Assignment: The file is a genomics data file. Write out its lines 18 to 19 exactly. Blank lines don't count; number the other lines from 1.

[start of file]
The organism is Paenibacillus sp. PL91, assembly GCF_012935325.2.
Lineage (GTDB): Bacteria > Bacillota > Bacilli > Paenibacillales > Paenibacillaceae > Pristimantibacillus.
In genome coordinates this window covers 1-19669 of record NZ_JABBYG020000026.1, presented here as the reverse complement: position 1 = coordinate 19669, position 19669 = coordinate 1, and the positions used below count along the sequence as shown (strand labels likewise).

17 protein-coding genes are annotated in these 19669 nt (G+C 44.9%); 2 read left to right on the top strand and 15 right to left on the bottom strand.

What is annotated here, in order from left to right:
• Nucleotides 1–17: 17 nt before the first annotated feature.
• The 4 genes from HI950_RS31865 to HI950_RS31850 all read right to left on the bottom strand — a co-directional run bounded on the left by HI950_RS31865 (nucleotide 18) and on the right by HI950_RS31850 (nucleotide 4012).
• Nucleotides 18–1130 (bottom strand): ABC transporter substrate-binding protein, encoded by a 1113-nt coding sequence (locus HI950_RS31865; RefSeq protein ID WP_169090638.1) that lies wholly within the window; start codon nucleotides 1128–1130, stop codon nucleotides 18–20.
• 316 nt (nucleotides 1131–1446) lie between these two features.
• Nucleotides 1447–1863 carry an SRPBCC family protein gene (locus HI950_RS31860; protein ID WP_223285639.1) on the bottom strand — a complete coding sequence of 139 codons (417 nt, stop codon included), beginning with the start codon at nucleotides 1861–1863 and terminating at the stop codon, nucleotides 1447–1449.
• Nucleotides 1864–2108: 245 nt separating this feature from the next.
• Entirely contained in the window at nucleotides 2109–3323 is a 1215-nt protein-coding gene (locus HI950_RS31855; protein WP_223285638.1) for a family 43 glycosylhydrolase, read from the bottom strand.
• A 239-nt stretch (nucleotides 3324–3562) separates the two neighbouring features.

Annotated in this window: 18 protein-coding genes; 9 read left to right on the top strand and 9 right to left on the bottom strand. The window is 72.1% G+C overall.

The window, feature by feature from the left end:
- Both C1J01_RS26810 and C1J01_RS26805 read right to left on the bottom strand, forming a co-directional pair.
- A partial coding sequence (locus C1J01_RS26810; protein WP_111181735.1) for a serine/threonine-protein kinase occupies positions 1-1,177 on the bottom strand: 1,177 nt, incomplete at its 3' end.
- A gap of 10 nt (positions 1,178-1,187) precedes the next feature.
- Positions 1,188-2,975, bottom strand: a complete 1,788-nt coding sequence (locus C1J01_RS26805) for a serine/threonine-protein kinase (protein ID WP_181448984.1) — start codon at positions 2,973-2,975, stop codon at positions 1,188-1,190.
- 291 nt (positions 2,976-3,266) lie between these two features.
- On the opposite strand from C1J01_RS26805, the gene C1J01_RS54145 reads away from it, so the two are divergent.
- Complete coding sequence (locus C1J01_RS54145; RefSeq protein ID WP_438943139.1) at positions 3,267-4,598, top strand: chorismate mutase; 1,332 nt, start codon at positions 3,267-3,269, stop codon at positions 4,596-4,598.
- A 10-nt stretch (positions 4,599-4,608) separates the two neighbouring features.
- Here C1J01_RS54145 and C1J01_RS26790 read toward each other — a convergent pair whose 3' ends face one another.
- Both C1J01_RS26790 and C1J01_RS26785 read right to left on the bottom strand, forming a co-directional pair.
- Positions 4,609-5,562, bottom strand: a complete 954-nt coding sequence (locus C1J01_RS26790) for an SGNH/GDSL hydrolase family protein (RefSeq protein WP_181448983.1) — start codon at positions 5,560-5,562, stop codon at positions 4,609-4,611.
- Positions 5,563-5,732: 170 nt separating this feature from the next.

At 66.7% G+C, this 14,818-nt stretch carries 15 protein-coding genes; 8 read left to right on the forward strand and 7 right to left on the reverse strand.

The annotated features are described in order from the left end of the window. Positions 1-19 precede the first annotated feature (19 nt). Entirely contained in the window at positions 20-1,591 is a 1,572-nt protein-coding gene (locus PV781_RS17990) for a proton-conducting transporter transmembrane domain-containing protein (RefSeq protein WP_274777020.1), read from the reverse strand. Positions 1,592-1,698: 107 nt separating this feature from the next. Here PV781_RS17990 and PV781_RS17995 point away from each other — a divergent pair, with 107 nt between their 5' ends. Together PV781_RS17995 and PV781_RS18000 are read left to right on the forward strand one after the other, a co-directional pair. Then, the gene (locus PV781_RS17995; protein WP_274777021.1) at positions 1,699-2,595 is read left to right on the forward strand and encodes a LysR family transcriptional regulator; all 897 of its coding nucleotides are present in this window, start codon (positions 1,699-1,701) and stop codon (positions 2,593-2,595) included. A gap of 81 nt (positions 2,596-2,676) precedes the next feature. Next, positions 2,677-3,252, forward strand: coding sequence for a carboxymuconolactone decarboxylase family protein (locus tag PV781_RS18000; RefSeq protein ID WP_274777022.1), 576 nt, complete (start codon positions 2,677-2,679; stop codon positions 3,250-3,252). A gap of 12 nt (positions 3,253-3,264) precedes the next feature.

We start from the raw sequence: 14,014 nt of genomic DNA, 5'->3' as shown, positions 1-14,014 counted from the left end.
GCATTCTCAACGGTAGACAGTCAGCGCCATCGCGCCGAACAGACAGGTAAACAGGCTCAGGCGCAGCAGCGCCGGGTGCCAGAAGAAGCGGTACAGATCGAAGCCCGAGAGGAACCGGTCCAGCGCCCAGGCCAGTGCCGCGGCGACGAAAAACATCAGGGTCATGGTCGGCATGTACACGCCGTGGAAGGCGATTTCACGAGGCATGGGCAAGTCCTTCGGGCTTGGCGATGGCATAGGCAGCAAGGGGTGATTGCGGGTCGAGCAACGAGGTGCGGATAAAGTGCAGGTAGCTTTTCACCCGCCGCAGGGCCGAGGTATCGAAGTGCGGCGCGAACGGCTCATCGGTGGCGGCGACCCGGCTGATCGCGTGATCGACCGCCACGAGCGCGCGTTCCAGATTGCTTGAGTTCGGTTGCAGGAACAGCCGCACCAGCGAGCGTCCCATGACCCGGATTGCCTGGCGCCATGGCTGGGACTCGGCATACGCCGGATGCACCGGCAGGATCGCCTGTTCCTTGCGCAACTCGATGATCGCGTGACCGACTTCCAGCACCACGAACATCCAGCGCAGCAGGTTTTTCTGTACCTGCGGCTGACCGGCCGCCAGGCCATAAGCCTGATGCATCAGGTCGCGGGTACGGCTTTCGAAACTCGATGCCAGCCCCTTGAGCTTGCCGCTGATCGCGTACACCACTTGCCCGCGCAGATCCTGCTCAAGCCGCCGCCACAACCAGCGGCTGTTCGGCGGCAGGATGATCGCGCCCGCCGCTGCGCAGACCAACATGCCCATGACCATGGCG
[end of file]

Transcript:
- A gap of 10 nt (positions 1,178-1,187) precedes the next feature.
- Positions 1,188-2,975, bottom strand: a complete 1,788-nt coding sequence (locus C1J01_RS26805) for a serine/threonine-protein kinase (protein ID WP_181448984.1) — start codon at positions 2,973-2,975, stop codon at positions 1,188-1,190.